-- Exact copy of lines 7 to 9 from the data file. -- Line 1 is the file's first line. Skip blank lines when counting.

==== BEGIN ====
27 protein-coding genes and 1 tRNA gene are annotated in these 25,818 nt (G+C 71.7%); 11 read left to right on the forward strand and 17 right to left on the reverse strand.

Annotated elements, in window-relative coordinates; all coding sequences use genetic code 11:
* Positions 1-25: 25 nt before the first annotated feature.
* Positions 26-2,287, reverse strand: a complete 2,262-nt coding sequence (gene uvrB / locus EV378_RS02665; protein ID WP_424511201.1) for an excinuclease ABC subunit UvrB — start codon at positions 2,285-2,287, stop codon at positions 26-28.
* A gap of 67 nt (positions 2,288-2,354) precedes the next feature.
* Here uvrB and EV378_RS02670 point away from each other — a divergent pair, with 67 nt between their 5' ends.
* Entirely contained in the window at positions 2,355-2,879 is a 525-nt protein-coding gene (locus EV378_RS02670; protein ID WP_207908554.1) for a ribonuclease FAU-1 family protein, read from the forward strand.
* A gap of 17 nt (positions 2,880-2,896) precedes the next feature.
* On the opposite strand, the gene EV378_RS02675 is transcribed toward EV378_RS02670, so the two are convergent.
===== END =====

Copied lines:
* Entirely contained in the window at positions 2,355-2,879 is a 525-nt protein-coding gene (locus EV378_RS02670; protein ID WP_207908554.1) for a ribonuclease FAU-1 family protein, read from the forward strand.
* A gap of 17 nt (positions 2,880-2,896) precedes the next feature.
* On the opposite strand, the gene EV378_RS02675 is transcribed toward EV378_RS02670, so the two are convergent.